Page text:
Asghar Farhadi’s new film goes deep into shame and vengeance in Iran

“It’s in crisis that we reveal our true selves,” says Iranian filmmaker Asghar Farhadi, whose film "The Salesman" is getting Oscars attention.
“It’s in crisis that we reveal our true selves,” says Iranian filmmaker Asghar Farhadi, whose film “The Salesman” is getting Oscars attention.
(Marcus Yam / Los Angeles Times)

Iranian director Asghar Farhadi’s films bristle with shattering moments: a woman vanishes, a baby is lost, a wife is violated, a husband is blinded by rage. We know their stories, they echo around us, the sins and shortcomings that scrape at our veneers and make us all too human.

Farhadi’s new movie, “The Salesman,” slips into the lives of Emad and Rana, husband and wife actors whose notions of each other are redrawn after a stranger enters their Tehran apartment and attacks Rana in the shower. The sacred has been spoiled. Rana grows withdrawn, Emad plots vengeance, and their sense of home — that delicately constructed illusion — turns from refuge to menace.

“It’s in crisis that we reveal our true selves,” Farhadi, whose 2011 “A Separation” won the Academy Award for foreign-language film, said in an interview. “Film to me is like a court trial. The spectator is the judge.”


There is much to preside over in “The Salesman,” which opens Friday and is nominated for this year’s foreign-language Oscar. Emad and Rana struggle to hold things together while staging Arthur Miller’s “Death of a Salesman,” whose post-World War II New York of cultural change and capitalist cruelty plays like a metaphor for modern-day Iran. Even Rana’s attacker is not the kind of bad guy we might expect.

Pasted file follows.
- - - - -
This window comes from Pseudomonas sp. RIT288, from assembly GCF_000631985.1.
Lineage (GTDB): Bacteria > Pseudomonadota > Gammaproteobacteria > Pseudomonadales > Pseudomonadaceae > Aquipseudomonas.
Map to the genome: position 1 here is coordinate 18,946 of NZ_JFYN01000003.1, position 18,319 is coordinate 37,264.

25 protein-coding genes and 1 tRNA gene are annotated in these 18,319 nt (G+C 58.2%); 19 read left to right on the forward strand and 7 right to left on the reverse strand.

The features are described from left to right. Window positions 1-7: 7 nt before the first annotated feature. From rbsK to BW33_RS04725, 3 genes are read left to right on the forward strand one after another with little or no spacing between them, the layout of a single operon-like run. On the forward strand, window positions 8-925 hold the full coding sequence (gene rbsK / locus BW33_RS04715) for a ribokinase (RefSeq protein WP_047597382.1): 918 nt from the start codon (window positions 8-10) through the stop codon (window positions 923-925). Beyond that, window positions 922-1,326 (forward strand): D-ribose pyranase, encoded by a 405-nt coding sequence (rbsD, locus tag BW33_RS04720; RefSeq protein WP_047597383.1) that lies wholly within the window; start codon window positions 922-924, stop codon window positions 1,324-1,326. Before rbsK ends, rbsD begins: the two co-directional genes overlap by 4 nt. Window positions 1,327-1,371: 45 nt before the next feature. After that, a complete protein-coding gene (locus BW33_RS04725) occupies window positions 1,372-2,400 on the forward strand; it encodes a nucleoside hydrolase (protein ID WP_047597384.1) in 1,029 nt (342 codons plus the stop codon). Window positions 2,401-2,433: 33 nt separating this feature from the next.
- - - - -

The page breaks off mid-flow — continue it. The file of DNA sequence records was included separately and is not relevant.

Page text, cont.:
It is a clever sleight of hand that turns tragic. But Farhadi is less concerned with tidiness and redemption than he is in the relativity of life, its shades and grays, and how its revelations offer deeper glimpses into the contradictions and imperfections that draw us to and tear us from one another. Once a crisis erupts, we see his characters in full: misunderstood, emotionally messy and so much like us, creatures needing succor despite their demons.

“I’ve never written a character that one could say one dislikes,” Farhadi, a crisp man with a goatee, said through an interpreter as rain fell across West Hollywood. “If I would summarize all of my characters with one word it would be empathetic. Perhaps this is a reaction to the cinema of the world today. Filmmakers quickly divvy up characters into good guys and bad guys. But they don’t give the bad guys an opportunity to defend themselves. It’s a kind of dictatorship in filmmaking.”